A conversation with Jürgen Kyas, President of the Deutscher Boxsport-Verband26 May 2017
A conversation with Jürgen Kyas, President of the Deutscher Boxsport-Verband
What is your program for this Olympic quadriennium 2017/2020?
German Olympic sports, including boxing, face some very large challenges for the 2017-2020 cycle. The implementation of the competitive sports reform demands all our resources. We orient ourselves mostly on the guidelines of the AIBA, just as they were decided. We are trying a tight and trustworthy cooperation with the promoters and associations of the professionals in Germany. The promotion of Olympic boxing at the national level in cooperation with the AIBA. Intensification of the training and development of our referees, trainers as well as medical support.
What are the strategies to improve boxing in Germany?
Olympic boxing in Germany is developed quite well thanks to the extraordinary work of our national associations and boxing clubs.
However, what we do drastically need to keep up with the best in the world are international competition formats.
Our own German World Series of Boxing team is our big goal.
As well as the execution of a national qualification tournament for professional and Olympic boxers.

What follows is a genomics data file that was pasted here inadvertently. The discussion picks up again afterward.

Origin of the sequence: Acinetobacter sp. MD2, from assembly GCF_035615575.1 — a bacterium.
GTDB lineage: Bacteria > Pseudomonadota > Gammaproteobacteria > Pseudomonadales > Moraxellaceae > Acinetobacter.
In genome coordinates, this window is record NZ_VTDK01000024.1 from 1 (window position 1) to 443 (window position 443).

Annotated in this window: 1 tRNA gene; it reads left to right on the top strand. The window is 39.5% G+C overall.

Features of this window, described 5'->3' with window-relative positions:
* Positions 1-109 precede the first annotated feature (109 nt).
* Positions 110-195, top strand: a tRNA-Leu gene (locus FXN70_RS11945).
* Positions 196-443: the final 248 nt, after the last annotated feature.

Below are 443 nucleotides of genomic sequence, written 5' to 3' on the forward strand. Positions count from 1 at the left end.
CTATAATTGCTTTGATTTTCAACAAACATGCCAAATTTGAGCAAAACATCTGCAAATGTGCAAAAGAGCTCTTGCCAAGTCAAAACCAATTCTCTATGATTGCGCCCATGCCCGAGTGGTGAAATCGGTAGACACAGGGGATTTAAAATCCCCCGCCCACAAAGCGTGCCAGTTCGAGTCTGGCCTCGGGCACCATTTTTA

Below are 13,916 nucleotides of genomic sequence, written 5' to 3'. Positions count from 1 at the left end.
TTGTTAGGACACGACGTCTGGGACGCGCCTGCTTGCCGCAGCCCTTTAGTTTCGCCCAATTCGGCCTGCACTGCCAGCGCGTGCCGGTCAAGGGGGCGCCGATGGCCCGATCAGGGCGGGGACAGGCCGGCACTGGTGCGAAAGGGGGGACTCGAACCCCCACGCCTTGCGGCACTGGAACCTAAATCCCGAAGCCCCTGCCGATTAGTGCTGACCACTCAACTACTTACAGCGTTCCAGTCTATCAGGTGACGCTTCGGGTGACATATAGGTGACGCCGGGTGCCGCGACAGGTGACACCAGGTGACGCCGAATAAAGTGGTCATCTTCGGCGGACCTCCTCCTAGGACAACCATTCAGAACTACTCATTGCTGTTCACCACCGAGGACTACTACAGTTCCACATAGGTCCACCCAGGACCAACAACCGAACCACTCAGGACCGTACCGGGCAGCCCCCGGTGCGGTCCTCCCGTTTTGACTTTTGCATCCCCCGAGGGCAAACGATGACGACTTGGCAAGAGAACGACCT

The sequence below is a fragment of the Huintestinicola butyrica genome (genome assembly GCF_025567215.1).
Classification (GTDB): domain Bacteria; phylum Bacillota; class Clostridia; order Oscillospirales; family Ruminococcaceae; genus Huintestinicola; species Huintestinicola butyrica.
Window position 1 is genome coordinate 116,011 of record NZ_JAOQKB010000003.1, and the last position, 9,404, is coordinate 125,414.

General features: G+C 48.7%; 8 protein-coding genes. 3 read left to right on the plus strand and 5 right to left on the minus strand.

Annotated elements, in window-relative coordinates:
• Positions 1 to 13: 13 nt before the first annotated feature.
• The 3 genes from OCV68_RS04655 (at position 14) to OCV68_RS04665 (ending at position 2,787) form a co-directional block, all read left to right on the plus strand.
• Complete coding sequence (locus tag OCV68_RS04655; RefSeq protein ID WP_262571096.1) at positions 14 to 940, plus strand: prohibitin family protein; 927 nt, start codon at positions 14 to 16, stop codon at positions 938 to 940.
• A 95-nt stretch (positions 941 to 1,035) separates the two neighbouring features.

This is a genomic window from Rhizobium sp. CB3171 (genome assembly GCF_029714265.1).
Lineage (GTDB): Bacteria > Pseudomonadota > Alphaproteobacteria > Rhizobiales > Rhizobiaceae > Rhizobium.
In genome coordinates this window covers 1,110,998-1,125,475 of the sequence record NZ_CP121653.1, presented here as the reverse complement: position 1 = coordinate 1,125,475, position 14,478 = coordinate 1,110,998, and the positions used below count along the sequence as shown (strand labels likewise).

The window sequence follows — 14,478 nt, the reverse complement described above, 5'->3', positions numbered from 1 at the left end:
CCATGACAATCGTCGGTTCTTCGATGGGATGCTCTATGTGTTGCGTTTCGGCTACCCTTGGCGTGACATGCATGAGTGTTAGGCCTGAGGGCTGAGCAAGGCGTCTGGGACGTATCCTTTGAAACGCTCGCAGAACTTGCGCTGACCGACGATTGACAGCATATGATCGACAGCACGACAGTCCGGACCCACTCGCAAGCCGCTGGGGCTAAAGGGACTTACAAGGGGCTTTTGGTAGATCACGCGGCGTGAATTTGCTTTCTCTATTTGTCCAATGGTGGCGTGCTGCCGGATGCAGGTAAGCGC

Together with the AIBA, we are pursuing the resolute enforcement of the rules on compliance and ethics that were decided on at the congress in Montreux in 2016.
After Aiba opening to professional boxing, how will you improve this area?
Currently, we are intensely pursuing a cooperation with the national professional associations based on the recommendation of the AIBA and are in numerous negotiations and talks. It already appears as though we will establish a good, tight cooperation so that boxing in Germany achieves its relatively high importance again.
After Munich 1982 and Berlin 1995, Elité Men’s World Championships will be held again in your country purposely, in Hamburg, from August 25th to September 2nd, 2017.
What does it means for your federation organizing this event?
The orientation of the WM in Hamburg means a lot for the DBV. Olympic boxing in Germany is experiencing an immense boost through the world championship hosted at home, which affects the attractiveness of this sport. Furthermore, we are very happy, even beyond the national borders in all of Europe, that a world championship will take place in Germany after so many years and, with that, respectively, in western Europe. This will surely have a positive effect on boxing in all of Europe.
How are the dealing with the fight against doping?
Doping abuse has been a punishable offense in Germany since 2016 and is persistently monitored by our prosecution authorities. The DBV rigorously implements the WADA code and the NADA code in its associative sector. Fortunately, we can record a disappearing small number of doping violations for Olympic boxing in Germany. The DBV, together with the NADA, backs very preventive work through the consistent and intense education and training of its athletes and trainers.